The Mosquito by D. H. Lawrence was first published in his book "Birds, Beasts and Flowers" in 1923. This collection is from the peak of Lawrence's poetic exploits. All of the poems are from his experiences in life, although "The Mosquito" is the only one that deals with insects.
D. H. Lawrence
Born David Herbert Lawrence in Eastwood, Nottinghamshire on September 11, 1885. He lived a fairly uninteresting life until the death of his brother in 1902. After that he began to excel in school and became a student teach, this is also the first time he was published. He fell in love with Frieda Weekley, ended up getting exiled and spent the next years traveling throughout Europe with her eventually moving to Taos, New Mexico. It was during this time that "Birds, Beasts and Flowers" was published. D. H. Lawrence had a long history of sickness, from multiple bouts of pneumonia to the tuberculosis which would kill him. It isn't surprising that he would write about the Mosquito during his travels through the world.
Mosquitoes are small flies, members of the family Culicidae. They are known as a nuisance and vectors of disease. The female of many species are blood eaters that feed on the blood of vertebrates. Some of them transmit harmful human diseases such as malaria.
Mosquitoes go through four stages, egg, larva, pupa and adult. In most species the female will lay her eggs in stagnant waters. The first three stages are mostly aquatic and typically last from one to two weeks although a more typical period of development would be forty or more days. Mosquitoes that live in regions that have freezing or waterless seasons will spend part of the year in diapause, in which they delay their development and then carry on when the weather gets warmer or the water comes back. Once they reach adulthood they can live for as little as a week to as long as several months.
Males form large swarms and the females will fly into the swarms to mate. The males feed on nectar while the female hunts out blood. Once she is full she will rest while the eggs are developed and the blood is digested. Once the eggs have developed she will lay them and repeat the cycle. The abdomen of a female mosquito can hold three times its own weight in blood, sometimes they will become so bloated that they can no longer fly.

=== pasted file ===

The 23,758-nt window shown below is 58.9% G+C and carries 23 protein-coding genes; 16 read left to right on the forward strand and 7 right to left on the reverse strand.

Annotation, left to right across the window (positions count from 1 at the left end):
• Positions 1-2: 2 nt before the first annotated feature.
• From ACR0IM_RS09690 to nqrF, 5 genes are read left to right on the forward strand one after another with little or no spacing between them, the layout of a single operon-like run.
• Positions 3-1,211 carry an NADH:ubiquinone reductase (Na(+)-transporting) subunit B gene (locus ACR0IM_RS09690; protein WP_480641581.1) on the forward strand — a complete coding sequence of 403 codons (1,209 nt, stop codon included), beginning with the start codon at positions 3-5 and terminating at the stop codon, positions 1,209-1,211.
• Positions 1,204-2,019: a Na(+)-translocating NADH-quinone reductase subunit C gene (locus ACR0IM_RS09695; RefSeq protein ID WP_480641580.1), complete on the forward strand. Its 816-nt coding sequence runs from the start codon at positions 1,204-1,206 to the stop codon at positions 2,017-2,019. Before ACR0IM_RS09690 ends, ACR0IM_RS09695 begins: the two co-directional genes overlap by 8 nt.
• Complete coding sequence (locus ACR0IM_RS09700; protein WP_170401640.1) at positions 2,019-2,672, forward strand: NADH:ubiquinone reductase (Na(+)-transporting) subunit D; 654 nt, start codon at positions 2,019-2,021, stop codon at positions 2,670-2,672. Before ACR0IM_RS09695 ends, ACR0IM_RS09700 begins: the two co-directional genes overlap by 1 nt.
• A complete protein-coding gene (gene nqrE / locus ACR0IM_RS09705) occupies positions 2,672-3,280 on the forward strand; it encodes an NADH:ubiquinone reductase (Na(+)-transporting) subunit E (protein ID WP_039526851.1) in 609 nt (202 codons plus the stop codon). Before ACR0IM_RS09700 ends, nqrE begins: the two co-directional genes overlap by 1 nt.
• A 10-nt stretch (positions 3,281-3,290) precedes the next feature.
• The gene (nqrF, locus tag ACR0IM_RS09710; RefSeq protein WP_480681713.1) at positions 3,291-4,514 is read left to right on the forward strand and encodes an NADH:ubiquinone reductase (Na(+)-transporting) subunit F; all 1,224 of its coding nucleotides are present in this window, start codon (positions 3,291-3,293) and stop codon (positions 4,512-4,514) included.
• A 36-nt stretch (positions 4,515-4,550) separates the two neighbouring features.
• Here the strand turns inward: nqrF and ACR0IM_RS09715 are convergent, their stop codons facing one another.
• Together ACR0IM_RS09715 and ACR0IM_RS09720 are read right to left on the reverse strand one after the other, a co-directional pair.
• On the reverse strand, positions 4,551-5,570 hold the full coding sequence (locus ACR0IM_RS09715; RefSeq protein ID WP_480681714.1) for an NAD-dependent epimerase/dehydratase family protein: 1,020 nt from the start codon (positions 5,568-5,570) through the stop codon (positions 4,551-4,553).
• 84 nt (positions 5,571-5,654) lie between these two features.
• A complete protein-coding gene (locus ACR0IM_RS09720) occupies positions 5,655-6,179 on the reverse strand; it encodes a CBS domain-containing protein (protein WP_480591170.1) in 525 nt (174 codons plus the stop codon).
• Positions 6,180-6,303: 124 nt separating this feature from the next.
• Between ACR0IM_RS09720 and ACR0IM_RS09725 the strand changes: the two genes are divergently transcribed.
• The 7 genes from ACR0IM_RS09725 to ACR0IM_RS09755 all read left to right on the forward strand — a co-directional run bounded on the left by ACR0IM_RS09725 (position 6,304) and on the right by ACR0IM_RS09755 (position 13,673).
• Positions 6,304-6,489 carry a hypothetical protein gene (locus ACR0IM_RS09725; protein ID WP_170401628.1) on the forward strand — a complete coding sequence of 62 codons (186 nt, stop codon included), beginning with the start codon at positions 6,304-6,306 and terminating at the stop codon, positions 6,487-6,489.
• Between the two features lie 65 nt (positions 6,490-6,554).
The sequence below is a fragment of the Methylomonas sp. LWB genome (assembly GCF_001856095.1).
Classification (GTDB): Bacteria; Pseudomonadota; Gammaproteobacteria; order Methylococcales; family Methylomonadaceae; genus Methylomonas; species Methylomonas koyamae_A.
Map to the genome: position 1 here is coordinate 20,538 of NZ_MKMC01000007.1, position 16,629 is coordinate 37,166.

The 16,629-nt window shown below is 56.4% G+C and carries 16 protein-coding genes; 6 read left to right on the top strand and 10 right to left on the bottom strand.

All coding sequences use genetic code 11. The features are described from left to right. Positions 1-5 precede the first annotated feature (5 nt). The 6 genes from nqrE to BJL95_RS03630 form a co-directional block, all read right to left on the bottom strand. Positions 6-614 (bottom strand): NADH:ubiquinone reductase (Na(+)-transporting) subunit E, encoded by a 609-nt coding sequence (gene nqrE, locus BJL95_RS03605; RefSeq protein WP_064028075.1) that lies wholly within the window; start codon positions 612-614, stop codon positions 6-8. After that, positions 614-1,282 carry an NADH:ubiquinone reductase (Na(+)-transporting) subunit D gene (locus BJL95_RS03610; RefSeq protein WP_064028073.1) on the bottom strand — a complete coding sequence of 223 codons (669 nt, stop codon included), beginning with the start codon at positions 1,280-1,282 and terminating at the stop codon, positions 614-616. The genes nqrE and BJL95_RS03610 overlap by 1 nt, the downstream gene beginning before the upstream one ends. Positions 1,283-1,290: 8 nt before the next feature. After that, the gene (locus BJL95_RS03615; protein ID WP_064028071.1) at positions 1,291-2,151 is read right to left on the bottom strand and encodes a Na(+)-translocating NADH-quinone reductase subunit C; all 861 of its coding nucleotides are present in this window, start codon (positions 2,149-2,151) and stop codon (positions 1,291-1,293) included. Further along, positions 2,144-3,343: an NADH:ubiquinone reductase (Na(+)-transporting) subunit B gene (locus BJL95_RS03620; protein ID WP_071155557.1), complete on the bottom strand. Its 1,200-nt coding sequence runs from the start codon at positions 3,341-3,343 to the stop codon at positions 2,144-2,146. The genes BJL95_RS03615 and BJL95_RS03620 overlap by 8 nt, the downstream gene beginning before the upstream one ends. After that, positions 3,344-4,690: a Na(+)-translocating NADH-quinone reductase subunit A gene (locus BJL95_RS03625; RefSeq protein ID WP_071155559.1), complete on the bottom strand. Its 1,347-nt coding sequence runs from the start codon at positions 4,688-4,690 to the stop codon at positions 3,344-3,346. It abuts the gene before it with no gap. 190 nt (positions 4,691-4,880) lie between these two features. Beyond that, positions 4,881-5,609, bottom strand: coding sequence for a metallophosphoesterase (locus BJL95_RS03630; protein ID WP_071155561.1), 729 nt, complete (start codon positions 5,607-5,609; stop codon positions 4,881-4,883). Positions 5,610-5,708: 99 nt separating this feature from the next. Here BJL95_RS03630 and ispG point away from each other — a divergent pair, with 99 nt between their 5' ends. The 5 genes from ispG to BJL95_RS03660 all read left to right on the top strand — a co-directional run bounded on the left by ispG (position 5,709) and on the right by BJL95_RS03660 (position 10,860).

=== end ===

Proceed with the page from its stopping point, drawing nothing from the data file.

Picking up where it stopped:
The saliva of the mosquito works as an anticoagulant making it so the blood will not clot and flow freely into the female's proboscis. This saliva is also the main route which pathogens are passed on. One promising application for mosquito saliva molecules is in response to heart-related diseases, but scientists have still not been able to find the exact functions of all the molecules.
Humans and Mosquitoes
Mosquitoes infect around 250 million people per year with malaria world wide. Each year 2 to 3 million people will die from malaria. Although that is the main disease that causes death that the mosquito is a vector of, there are thousands of others. Dengue fever is the most common cause of fever in travelers going through the tropical regions of the Americas. It is only spread through infected mosquitoes and cannot be caught from people. Other diseases that are spread from mosquitoes include, West Nile Virus, Eastern equine encephalitis virus and Lymphatic filariasis, the main cause of elephantiasis.
Some of the methods that are being used to prevent the spread of diseases include mosquito control and eradication. Disease prevention, such as vaccinations and prevention methods such as insecticides, nets and repellants. Mosquito control will include the removal of stagnant water and importation of natural predators such as dragonflies.
"DH Lawrence." DH Lawrence. N.p., n.d. Web. 25 Nov. 2012. <http://www.dh-lawrence.org.uk/>.
Lawrence, D. H. Birds, Beasts and Flowers. New York: T. Seltzer, 1923. Print.
"The Life Cycle of the Mosquito." The Life Cycle of the Mosquito. N.p., n.d. Web. 25 Nov. 2012. <http://www.mosquitoes.org/LifeCycle.html>.
Devlin, Hannah (February 4, 2010). "Sweat and blood why mosquitoes pick and choose between humans". London: The Times. Retrieved May 13, 2010.
"Mosquito Eradication". Science Today - Beyond the Headlines. California Academy of Sciences. 26. Retrieved 25 August 2011.